We have an ancient and well-nigh universal tradition of reading the Book of Ruth on Shavuot (see the Yalkut Shimoni, Ruth 596 and Shulchan Aruch, Orach Chaim 490:9).

One reason is that Ruth’s great-grandson, King David, whose birth is the climax of the Book of Ruth, died on Shavuot (Yerushalmi Beitzah 2:4, Chagigah 2:3).

Another reason is that Shavuot celebrates the time when we as a nation accepted the Torah, when Israel “converted” to Judaism, so to speak, and Ruth is the primordial paradigm for the individual who converted to Judaism, joining the nation almost four centuries after the Torah was given.

Indeed the two paradigms for conversion to Judaism and are Ruth and the Giving of the Torah (see Yevamot 47b and the Mishneh Torah, Hilchot Issurei Bi’ah/Laws of Forbidden Relationships 13). So it is eminently appropriate that on Shavuot we read both the Giving of the Torah at Mount Sinai (Exodus 19:1-20:23) and the Book of Ruth.

The Book of Ruth opens by setting its events in their historical perspective:

וַיְהִי בִּימֵי שְׁפֹט הַשֹּׁפְטִים וַיְהִי רָעָב בָּאָרֶץ וַיֵּלֶךְ אִישׁ מִבֵּית לֶחֶם יְהוּדָה לָגוּר בִּשְׂדֵי מוֹאָב,

הוּא וְאִשְׁתּוֹ וּשְׁנֵי בָנָיו:

It happened in the days of the Judges’ judging, that a famine happened in the Land; and a man went from Beit Lehem of Judea to dwell in the fields of Moab – he and his wife and his two sons” (Ruth 1:1).

We note that the word וַיְהִי, “it happened”, occurs twice in this one verse.

Hebrew has two words for “it happened”: וַיְהִי, vayehi; and וְהָיָה, ve-hayah. These two words are almost synonymous, but they carry subtly different connotations. The Midrash explains the difference:

“Wherever it says וַיְהִי, vayehi, it indicates sorrow; וְהָיָה, ve-hayah, indicates joy” (Bereishit Rabbah 42:3).

Indeed the Ba’al ha-Turim (Rabbi Ya’akov ben Asher, Germany and Spain, c.1275-1343) notes that the phrase וַיְהִי בִּימֵי, “it happened in the days of”, occurs five times in the Tanach:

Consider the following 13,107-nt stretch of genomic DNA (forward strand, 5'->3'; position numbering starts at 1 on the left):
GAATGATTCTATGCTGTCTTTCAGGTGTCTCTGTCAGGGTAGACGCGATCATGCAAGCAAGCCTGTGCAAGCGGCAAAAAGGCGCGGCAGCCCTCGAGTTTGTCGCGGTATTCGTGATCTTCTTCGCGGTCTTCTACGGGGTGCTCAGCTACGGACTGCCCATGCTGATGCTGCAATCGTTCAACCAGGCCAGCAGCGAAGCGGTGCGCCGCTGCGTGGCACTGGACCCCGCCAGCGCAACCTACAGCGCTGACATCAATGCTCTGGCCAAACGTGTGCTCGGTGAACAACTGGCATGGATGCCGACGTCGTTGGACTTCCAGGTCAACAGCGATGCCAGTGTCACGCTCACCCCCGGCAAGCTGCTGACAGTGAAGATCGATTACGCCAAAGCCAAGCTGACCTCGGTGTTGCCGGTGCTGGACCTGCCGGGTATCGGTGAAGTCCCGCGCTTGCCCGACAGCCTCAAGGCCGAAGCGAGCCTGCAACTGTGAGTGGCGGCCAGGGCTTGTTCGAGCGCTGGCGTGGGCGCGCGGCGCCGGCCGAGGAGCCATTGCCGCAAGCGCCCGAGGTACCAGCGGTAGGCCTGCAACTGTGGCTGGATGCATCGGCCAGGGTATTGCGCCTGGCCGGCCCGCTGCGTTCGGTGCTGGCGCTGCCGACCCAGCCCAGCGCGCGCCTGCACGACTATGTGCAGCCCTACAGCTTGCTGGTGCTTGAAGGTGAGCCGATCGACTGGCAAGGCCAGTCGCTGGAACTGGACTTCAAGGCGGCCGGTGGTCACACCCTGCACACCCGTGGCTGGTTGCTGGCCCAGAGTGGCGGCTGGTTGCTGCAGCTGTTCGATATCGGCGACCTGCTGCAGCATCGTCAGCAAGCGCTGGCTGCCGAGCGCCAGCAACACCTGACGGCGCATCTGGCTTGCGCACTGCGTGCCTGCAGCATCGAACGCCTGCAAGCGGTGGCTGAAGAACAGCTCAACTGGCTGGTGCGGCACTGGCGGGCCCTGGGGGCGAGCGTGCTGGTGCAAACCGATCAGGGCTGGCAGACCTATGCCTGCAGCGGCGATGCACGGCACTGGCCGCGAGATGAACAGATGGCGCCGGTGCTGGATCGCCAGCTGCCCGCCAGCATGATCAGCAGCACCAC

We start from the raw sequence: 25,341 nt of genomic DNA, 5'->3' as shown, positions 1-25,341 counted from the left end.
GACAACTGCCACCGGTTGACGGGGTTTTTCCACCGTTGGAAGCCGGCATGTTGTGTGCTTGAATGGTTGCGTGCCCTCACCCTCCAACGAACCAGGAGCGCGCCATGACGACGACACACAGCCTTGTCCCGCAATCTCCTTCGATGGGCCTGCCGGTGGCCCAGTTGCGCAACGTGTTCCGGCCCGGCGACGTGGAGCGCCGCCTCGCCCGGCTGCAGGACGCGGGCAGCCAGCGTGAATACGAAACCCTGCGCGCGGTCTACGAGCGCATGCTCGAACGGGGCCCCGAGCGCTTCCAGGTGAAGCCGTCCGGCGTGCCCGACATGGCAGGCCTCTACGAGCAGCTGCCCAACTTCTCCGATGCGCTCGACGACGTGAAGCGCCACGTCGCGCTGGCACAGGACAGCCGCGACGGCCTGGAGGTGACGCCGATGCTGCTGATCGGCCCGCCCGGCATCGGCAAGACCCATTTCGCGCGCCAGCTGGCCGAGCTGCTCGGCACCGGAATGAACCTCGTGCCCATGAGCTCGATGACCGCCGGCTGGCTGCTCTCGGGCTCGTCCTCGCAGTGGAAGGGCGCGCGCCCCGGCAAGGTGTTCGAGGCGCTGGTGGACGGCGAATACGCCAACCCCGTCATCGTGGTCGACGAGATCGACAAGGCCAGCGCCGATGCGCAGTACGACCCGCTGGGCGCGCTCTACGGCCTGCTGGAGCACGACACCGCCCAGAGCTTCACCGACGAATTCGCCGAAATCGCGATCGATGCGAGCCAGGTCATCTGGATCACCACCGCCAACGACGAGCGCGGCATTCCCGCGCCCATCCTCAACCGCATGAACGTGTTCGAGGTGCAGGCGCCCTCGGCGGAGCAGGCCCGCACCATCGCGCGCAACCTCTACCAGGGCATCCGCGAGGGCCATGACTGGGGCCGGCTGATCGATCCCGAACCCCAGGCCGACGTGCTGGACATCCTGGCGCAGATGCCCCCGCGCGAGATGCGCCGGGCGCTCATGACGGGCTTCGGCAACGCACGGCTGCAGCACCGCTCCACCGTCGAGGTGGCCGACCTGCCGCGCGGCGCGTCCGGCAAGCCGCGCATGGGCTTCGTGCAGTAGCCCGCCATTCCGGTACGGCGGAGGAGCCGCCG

וַיְהִי בִּימֵי אַמְרָפֶל מֶלֶךְ שִׁנְעָר, “it happened in the days of Amraphel, king of Shinar…” (Genesis 14:1) – the introduction to the war between the four kings and the five, in which Lot, Abraham’s nephew, was taken captive;

וַיְהִי בִּימֵי אָחָז בֶּן יוֹתָם בֶּן עֻזִּיָּהוּ מֶלֶךְ יְהוּדָה, “It happened in the days of Ahaz son of Yotam son of Uzziyahu, king of Judea…” (Isaiah 7:1) – the introduction to the war in which King Retzin of Aram and King Pekach ben Remaliyahu of Israel attacked Judea;

וַיְהִי בִּימֵי יְהוֹיָקִים בֶּן יֹאשִׁיָּהוּ מֶלֶךְ יְהוּדָה, “it happened in the days of Yehoyakim ben Yoshiyahu, king of Judea…” (Jeremiah 1:3) – the final events leading to the Babylonian conquest of Judea, the destruction of the Holy Temple, and the first exile;

וַיְהִי בִּימֵי שְׁפֹט הַשֹּׁפְטִים, “It happened in the days of the Judges’ judging, that a famine happened in the Land” (Ruth 1:1);

וַיְהִי בִּימֵי אֲחַשְׁוֵרוֹשׁ, “It happened in the days of Achashverosh…” (Esther 1:1), introducing the events which led to Haman’s attempted genocide of all the Jews of the Persian Empire.

And the Ba’al ha-Turim concludes: “As brought in the Midrash, in all these there was וַי, vay (“woe”) in those days” (commentary to Genesis 14:1).

The obvious inference is that וַיְהִי (“it happened”) alludes to וַי, vay (“woe”).

But this seems puzzling: Did each of these five instances really lead to disaster?

Abraham took 318 of his disciples and rescued his nephew Lot.

The famine at the beginning of the Book of Ruth was over a few years later, Naomi returned to Israel with her erstwhile daughter-in-law Ruth, who married Boaz, and from that union eventually came forth King David who founded the Judean royal dynasty.

In the days of Achashverosh, though Haman plotted genocide, not a single Jew was killed. And just a few years later the Jews returned en masse to Israel, rebuilt the Holy Temple, and the Second Jewish Commonwealth began.

So how can the Midrash argue that the word וַיְהִי connotes sorrow?

– Apparently the Midrash makes us look at the events not from our perspective from the distant future, but rather from the contemporary perspective.

To Abraham, hearing that his nephew Lot had been taken captive would have been terribly distressing at the time. During the time of famine, of course there was sorrow and distress. When the Jews of the Persian Empire heard Haman’s decree, of course they were terribly distresses and panicked.

Without knowing how these events would eventually conclude, they were all terrifying.

We are about to begin maybe the most difficult Festival in a generation. Not since Sukkot of 5734 (1973), while the Yom Kippur War was raging and Israel’s very existence seemed in doubt, when the Arab onslaught had devastated the Israeli defence-lines both in the Golan in the north and the Suez Canal in south, when the combined armies of Egypt, Jordan, Syria, Libya, Yemen, Saudi Arabia, and Iraq were winning battle after battle, have we entered a Festival under such a cloud.